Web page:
Messier 95 is home to around 40 billion stars and has a well-defined spiral structure. It has nearly circular spiral arms and is classified as a type SBb or SB(r)b barred spiral. The galaxy’s central bar is surrounded by tightly wound spiral arms dotted by star forming regions, dust lanes and clusters of young, blue stars. M95 is receding from us at a velocity of 778 km/s.

Messier 95 contains a ring-like circumnuclear star-forming region at its centre. The region has a diameter of 2,000 light years. The star formation within the ring is arranged in clumps, each about 60 to 85 parsecs in diameter. Each of the clumps contains compact young clusters of stars. The galaxy’s core is where most of the star forming activity is taking place.

messier 95,messier 96

Messier 95 and Messier 96 in visible light. Image: Scott Anttila

A supernova was observed 60 arc seconds west and 115 arc seconds south of M95’s centre, in one of the galaxy’s spiral arms, on March 16, 2012. At the time of discovery, the supernova had brightened to 15th magnitude. Designated as SN 2012aw, it was classified as a Type II supernova. It reached magnitude 13.1 on March 19, 2012 and peaked at magnitude 12.7, coming close to rivalling the whole galaxy in brightness.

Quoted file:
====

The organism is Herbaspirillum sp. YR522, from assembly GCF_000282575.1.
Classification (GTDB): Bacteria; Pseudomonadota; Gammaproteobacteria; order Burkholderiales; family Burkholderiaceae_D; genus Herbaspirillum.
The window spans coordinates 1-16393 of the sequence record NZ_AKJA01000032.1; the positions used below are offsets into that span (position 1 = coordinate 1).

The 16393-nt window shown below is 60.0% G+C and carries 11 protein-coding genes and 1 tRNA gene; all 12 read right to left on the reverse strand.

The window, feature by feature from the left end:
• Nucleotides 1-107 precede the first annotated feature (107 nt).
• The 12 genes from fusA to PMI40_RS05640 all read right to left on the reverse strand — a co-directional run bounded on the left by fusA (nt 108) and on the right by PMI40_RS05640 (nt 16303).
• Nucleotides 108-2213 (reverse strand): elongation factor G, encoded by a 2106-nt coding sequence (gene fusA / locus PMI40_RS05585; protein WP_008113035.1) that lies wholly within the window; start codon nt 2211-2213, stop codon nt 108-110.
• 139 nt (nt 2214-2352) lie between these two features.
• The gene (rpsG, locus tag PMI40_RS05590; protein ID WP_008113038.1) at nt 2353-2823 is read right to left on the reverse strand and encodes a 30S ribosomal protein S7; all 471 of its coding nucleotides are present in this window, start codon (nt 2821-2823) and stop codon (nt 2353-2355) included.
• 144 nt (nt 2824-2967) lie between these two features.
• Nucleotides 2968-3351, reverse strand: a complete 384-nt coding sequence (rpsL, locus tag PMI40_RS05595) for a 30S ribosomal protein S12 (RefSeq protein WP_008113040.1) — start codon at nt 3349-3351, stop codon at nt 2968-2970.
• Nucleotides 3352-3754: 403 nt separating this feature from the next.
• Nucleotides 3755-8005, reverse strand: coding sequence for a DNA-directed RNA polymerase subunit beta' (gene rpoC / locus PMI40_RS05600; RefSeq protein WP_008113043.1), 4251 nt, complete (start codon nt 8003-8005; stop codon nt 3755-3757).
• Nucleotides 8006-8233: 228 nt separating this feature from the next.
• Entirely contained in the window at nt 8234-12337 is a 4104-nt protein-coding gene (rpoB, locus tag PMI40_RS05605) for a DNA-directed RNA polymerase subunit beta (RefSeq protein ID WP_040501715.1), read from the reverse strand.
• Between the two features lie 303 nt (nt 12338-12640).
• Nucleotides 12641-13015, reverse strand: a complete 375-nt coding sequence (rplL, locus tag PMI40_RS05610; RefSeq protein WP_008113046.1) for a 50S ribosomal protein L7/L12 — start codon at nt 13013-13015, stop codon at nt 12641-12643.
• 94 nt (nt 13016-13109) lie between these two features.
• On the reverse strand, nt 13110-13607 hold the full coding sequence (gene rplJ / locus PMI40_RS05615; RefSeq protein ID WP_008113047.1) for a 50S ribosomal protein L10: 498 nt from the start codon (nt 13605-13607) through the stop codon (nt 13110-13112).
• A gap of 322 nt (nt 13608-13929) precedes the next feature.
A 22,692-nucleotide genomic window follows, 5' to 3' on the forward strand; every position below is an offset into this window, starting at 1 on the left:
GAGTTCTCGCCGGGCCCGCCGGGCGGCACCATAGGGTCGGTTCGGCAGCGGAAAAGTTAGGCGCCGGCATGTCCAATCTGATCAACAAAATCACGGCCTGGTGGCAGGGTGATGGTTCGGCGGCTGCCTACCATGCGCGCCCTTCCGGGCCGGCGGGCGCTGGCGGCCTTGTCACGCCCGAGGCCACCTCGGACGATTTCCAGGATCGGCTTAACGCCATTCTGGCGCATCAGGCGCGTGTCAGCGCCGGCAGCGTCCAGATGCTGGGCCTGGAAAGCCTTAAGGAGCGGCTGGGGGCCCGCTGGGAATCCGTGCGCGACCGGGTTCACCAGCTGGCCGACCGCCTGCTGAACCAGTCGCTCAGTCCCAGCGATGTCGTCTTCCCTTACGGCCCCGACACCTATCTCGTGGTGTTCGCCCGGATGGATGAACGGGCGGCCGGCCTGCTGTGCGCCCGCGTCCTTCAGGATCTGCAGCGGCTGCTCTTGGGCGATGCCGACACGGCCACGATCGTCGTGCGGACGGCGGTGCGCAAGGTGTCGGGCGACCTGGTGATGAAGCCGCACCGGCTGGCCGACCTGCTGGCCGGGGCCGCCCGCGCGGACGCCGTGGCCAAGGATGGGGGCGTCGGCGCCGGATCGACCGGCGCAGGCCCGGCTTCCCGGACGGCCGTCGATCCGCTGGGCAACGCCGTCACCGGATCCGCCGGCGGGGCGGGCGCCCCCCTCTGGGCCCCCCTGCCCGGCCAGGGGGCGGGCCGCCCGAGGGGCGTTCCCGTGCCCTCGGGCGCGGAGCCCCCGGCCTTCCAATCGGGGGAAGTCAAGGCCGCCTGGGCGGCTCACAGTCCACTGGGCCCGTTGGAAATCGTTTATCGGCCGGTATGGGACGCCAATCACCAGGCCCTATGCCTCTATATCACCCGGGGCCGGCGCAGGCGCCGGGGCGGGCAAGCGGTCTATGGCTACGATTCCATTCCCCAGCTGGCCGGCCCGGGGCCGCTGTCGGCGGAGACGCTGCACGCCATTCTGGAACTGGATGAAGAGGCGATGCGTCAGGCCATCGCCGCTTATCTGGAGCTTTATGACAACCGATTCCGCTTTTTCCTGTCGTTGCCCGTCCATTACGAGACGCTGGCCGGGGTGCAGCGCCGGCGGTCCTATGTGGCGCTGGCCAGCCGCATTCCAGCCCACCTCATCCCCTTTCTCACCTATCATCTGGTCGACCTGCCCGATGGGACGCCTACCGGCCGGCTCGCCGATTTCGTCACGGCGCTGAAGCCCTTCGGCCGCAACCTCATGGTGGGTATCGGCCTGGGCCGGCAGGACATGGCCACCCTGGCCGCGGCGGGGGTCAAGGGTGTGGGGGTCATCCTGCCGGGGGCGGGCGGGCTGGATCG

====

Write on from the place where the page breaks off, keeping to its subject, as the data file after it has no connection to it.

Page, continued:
Messier 95 was discovered by the French astronomer Pierre Méchain on March 20, 1781, along with the nearby Messier 96. Méchain reported the discovery to Charles Messier, who added both galaxies to his catalogue on March 24, 1781. He described M95 as a “nebula without a star, in the Lion, above star l (53 Leonis),” adding that “its light is very faint.”

leo I group,m95,m96,m105

M96 Group. Image: Wikisky

William Herschel observed the object on March 11, 1784, and offered the following description:

A fine, bright nebula, much brighter in the middle than at the extremes, of a pretty considerable extent, perhaps 3 or 4′ or more. The middle seems to be of the magnitude of 3 or 4 stars joined together, but not exactly round; from the brightest part of it there is a sudden transition to the nebulous part, so that I should call it cometic.

John Herschel catalogued the object as h 743 and later included it in his General Catalogue as GC 2184. He described it as “bright; large; round; pretty gradually much brighter toward the middle where there is a nucleus.”

messier 95,m95

This image of galaxy NGC 3351, located approximately 30 million light-years away in the constellation Leo was captured by the Spitzer Infrared Nearby Galaxy Survey (SINGS) Legacy Project using the telescope’s Infrared Array Camera (IRAC). The remarkable galaxy is graced with beautiful “rings” of star formation as seen at the longer (red) wavelengths, pierced by a massive bar-like stellar structure (blue light) that extends from the nucleus to the ringed disk.